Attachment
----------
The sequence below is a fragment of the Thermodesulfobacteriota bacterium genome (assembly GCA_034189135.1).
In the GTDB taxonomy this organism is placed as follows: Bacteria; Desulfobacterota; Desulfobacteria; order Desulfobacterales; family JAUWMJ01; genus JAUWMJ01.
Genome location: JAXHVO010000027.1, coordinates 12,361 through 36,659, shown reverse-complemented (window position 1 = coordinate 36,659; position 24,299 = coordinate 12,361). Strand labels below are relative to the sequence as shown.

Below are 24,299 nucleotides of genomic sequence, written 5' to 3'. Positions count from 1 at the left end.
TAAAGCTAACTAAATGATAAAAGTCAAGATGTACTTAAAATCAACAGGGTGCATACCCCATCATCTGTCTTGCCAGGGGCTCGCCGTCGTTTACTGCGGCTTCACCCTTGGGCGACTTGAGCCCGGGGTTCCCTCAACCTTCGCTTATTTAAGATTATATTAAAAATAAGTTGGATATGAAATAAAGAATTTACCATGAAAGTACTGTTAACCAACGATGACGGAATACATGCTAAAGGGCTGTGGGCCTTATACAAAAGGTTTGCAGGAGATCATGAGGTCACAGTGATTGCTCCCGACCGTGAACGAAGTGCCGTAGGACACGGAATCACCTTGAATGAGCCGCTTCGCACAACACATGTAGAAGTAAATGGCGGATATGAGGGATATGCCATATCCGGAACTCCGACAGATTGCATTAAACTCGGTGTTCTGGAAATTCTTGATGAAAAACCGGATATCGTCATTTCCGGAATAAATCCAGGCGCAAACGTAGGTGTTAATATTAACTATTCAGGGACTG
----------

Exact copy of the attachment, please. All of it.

The sequence below is a fragment of the Thermodesulfobacteriota bacterium genome (assembly GCA_034189135.1).
In the GTDB taxonomy this organism is placed as follows: Bacteria; Desulfobacterota; Desulfobacteria; order Desulfobacterales; family JAUWMJ01; genus JAUWMJ01.
Genome location: JAXHVO010000027.1, coordinates 12,361 through 36,659, shown reverse-complemented (window position 1 = coordinate 36,659; position 24,299 = coordinate 12,361). Strand labels below are relative to the sequence as shown.

Below are 24,299 nucleotides of genomic sequence, written 5' to 3'. Positions count from 1 at the left end.
TAAAGCTAACTAAATGATAAAAGTCAAGATGTACTTAAAATCAACAGGGTGCATACCCCATCATCTGTCTTGCCAGGGGCTCGCCGTCGTTTACTGCGGCTTCACCCTTGGGCGACTTGAGCCCGGGGTTCCCTCAACCTTCGCTTATTTAAGATTATATTAAAAATAAGTTGGATATGAAATAAAGAATTTACCATGAAAGTACTGTTAACCAACGATGACGGAATACATGCTAAAGGGCTGTGGGCCTTATACAAAAGGTTTGCAGGAGATCATGAGGTCACAGTGATTGCTCCCGACCGTGAACGAAGTGCCGTAGGACACGGAATCACCTTGAATGAGCCGCTTCGCACAACACATGTAGAAGTAAATGGCGGATATGAGGGATATGCCATATCCGGAACTCCGACAGATTGCATTAAACTCGGTGTTCTGGAAATTCTTGATGAAAAACCGGATATCGTCATTTCCGGAATAAATCCAGGCGCAAACGTAGGTGTTAATATTAACTATTCAGGGACTG